Mon 5 Nov 2018 10:30 - 11:00 at Newbury - Morning

This talk is about our experience of teaching bachelor and masters students the implementation of programming languages and operating systems using the selfie system. Selfie is a self-contained 64-bit, 10-KLOC implementation of (1) a self-compiling compiler written in a tiny subset of C called C* targeting a tiny subset of 64-bit RISC-V called RISC-U, (2) a self-executing RISC-U emulator, (3) a self-hosting hypervisor that virtualizes the emulated RISC-U machine, and (4) a prototypical symbolic execution engine that executes RISC-U symbolically. Selfie can compile, execute, and virtualize itself any number of times in a single invocation of the system given adequate resources. Selfie leverages the synergy of integrating compiler, target machine, and hypervisor in one self-referential package while orthogonalizing bootstrapping, virtual and heap memory management, emulated and virtualized concurrency, and even replay debugging and symbolic execution. We provide an overview of the system and then discuss our teaching experience including first steps with a prototypical self-grader we are currently working on that allows students to grade solutions themselves during development.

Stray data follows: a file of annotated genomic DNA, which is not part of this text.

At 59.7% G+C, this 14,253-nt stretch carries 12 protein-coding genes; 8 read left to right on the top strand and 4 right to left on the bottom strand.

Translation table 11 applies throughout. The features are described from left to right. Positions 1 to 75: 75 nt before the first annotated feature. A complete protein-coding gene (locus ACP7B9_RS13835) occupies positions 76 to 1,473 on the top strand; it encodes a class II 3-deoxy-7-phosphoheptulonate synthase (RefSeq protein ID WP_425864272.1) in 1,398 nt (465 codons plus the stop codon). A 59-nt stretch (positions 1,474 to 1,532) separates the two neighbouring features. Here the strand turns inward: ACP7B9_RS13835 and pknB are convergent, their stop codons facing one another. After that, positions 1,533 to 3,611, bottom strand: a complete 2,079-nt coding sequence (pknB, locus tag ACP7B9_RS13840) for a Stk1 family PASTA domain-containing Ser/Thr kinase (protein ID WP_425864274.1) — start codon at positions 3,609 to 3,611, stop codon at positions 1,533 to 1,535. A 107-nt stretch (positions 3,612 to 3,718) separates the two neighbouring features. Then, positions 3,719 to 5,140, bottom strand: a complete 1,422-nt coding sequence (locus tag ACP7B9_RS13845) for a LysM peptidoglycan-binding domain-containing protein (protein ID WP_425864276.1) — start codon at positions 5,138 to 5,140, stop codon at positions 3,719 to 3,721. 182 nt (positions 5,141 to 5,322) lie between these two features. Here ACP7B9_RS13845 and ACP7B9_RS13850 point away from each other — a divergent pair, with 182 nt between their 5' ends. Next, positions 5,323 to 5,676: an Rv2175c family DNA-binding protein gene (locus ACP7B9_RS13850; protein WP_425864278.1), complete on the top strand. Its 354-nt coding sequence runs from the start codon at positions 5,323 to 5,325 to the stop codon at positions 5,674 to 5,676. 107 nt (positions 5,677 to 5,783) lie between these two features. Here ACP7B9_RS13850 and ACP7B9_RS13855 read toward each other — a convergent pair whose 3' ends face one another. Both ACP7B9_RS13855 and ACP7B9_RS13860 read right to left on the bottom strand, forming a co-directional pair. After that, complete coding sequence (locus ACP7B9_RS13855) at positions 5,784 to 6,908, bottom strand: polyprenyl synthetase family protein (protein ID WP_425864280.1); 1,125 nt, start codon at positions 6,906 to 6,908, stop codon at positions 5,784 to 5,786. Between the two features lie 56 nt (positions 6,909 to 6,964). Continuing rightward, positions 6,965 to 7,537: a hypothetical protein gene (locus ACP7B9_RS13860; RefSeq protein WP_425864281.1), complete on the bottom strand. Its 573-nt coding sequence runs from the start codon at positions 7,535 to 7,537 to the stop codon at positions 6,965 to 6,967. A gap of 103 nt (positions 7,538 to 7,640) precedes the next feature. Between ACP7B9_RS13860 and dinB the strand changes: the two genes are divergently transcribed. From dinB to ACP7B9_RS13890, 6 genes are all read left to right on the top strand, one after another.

This is joint work with A. Abyaneh, M. Aigner, S. Arming, C. Barthel, S. Bauer, T. Hütter, A. Kollert, M. Lippautz, C. Mayer, P. Mayer, C. Moesl, S. Oblasser, C. Poncelet, S. Seidl, A. Sokolova, and M. Widmoser.

Christoph Kirsch is Professor at the Department of Computer Sciences of the University of Salzburg, Austria. He received his Dr.Ing. degree from Saarland University in 1999 while at the Max Planck Institute for Computer Science in Saarbrücken, Germany. From 1999 to 2004 he worked as Postdoctoral Researcher at the Department of Electrical Engineering and Computer Sciences of the University of California, Berkeley. He later returned to Berkeley as Visiting Scholar (2008-2013) and Visiting Professor (2014) at the Department of Civil and Environmental Engineering. His research interests are in concurrent programming, memory management, virtualization, and formal verification. Dr. Kirsch co-invented embedded programming languages and systems such as Giotto, HTL, and the Embedded Machine, and more recently co-designed high-performance, multicore-scalable concurrent data structures and memory management systems. He co-founded the International Conference on Embedded Software (EMSOFT) in 2001 and served as ACM SIGBED chair from 2011 until 2013. He has been IEEE TCAD and ACM TODAES associate editor, and is ACM Distinguished Speaker since 2017.

Mon 5 Nov

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